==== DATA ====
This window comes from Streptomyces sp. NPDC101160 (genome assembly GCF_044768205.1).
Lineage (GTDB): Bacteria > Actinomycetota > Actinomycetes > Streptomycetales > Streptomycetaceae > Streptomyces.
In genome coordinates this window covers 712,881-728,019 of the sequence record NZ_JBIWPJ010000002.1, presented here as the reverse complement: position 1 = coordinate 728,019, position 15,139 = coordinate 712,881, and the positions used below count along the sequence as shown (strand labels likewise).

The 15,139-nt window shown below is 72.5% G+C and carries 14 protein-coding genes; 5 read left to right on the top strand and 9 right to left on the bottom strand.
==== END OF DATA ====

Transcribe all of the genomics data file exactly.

This window comes from Streptomyces sp. NPDC101160 (genome assembly GCF_044768205.1).
Lineage (GTDB): Bacteria > Actinomycetota > Actinomycetes > Streptomycetales > Streptomycetaceae > Streptomyces.
In genome coordinates this window covers 712,881-728,019 of the sequence record NZ_JBIWPJ010000002.1, presented here as the reverse complement: position 1 = coordinate 728,019, position 15,139 = coordinate 712,881, and the positions used below count along the sequence as shown (strand labels likewise).

The 15,139-nt window shown below is 72.5% G+C and carries 14 protein-coding genes; 5 read left to right on the top strand and 9 right to left on the bottom strand.